AGCO Corp., a Duluth-based agricultural equipment firm, has agreed to pay more than $20 million to settle allegations that its subsidiaries made kickbacks to win business in Iraq.
The U.S. Securities and Exchange Commission, which announced the settlement Wednesday, alleged that AGCO made $5.9 million in kickback payments to the Iraqi government to win contracts under the United Nations Oil for Food Program from 2000 to 2003.
AGCO did not admit or deny the allegations but consented to an $18.3 million settlement with the SEC. It also agreed to pay $1.6 million to the U.S. Department of Justice and more than $600,000 to the Danish authorities in related cases.
AGCO cooperated with authorities and had already reserved the full amount of the settlements, it said in a statement.
“The company looks forward to putting this episode behind it,” said Nathan Muyskens, an attorney with Shook Hardy & Bacon, a Washington, D.C, firm that represented AGCO. “AGCO is truly committed to being a global leader in corporate ethics and corporate standards.”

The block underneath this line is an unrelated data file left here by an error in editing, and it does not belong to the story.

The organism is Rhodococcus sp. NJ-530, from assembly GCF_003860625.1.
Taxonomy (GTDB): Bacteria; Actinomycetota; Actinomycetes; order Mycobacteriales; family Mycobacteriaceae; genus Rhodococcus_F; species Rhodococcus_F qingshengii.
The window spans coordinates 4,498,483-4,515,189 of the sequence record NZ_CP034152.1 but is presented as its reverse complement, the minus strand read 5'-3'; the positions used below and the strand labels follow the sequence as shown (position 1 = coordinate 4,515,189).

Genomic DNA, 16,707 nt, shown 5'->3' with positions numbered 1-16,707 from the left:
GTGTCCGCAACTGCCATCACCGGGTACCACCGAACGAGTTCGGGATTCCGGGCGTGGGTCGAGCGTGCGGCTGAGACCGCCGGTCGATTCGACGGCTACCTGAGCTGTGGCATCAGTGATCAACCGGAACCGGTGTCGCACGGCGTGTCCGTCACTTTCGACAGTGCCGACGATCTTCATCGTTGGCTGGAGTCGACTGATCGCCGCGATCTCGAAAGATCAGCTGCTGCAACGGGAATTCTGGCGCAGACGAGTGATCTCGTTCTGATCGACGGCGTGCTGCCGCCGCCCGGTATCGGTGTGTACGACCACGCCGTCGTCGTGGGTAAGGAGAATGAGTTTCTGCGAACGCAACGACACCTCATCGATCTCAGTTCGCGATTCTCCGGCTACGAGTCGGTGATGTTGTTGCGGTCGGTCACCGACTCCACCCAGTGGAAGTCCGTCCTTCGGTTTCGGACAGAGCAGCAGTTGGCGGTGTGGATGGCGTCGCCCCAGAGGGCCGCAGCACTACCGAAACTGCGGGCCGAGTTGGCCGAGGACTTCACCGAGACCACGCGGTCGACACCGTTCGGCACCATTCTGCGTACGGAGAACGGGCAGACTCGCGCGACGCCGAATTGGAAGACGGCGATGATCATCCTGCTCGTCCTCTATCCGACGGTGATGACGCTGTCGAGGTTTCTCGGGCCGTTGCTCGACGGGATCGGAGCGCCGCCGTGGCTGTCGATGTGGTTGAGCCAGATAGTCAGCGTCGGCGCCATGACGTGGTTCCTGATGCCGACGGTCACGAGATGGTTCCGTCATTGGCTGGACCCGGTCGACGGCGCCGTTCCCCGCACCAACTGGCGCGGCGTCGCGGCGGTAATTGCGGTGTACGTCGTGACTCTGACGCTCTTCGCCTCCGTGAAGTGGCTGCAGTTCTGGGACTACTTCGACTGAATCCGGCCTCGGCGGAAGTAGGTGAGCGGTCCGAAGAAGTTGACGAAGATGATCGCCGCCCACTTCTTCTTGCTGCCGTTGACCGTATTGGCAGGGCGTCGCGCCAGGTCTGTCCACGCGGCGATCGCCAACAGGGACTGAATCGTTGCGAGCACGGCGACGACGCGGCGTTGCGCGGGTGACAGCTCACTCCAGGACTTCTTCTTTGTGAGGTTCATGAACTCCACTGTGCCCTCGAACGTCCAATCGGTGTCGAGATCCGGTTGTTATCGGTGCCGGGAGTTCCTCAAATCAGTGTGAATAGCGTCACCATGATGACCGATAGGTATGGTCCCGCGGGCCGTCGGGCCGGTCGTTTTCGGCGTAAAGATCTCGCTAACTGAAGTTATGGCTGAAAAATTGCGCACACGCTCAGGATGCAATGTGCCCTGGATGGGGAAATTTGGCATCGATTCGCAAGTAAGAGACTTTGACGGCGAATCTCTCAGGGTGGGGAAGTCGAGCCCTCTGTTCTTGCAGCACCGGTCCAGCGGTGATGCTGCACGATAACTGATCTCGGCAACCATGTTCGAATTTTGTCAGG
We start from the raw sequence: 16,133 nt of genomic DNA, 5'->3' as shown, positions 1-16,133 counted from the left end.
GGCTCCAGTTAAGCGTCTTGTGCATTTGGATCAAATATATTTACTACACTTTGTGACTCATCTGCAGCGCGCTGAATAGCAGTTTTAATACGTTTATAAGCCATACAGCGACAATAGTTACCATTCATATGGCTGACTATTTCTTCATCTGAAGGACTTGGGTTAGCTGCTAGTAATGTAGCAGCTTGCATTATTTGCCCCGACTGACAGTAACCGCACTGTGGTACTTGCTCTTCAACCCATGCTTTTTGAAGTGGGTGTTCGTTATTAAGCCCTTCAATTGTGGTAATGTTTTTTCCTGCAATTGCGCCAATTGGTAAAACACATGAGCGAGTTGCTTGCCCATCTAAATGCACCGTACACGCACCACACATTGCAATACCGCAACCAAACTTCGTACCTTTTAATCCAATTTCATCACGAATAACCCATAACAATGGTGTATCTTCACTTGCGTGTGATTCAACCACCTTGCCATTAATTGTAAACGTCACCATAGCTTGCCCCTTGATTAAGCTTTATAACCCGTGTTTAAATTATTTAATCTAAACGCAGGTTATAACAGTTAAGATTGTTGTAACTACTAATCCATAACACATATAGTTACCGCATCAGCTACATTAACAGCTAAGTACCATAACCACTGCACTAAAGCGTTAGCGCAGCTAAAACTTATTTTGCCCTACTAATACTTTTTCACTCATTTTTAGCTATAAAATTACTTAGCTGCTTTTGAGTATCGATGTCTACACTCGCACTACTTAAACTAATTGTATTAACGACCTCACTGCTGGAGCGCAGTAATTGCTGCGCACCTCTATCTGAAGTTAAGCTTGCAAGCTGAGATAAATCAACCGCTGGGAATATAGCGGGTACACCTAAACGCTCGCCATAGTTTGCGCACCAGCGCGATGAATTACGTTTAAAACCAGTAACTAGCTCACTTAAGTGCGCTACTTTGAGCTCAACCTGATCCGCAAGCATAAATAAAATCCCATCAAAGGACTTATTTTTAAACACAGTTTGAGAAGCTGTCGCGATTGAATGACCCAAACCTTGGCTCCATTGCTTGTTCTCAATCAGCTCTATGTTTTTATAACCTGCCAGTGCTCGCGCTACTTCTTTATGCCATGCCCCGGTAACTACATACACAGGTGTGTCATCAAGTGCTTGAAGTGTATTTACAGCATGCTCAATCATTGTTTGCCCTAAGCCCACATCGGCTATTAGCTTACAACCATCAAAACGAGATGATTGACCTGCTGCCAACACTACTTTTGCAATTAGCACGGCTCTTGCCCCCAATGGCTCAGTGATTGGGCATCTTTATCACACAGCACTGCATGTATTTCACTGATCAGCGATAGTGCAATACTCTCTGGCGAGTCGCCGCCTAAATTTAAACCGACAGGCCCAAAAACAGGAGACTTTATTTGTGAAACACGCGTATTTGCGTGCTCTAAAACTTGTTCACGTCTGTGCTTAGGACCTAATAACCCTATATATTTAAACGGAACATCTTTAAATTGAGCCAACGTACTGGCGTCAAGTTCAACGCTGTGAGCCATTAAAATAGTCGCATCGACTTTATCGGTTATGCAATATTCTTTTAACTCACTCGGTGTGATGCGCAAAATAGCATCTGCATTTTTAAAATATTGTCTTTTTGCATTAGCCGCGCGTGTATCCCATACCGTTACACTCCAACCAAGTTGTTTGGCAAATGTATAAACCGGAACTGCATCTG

The Oil for Food Program, which ran from 1995 to 2003, has been the source of numerous investigations into corruption. The SEC has brought 12 Oil for Food-related cases with more than $150 million in monetary relief obtained.
In December 2000, according to the SEC, a business manager for AGCO’s U.K. subsidiary learned through a Jordanian agent for the firm that the Iraqi Ministry of Agriculture was demanding a 10 percent kickback to win awards from the Oil for Food program.
The manager, allowed the agent to funnel payments to Iraqi-controlled accounts so AGCO could win awards, the SEC alleged.
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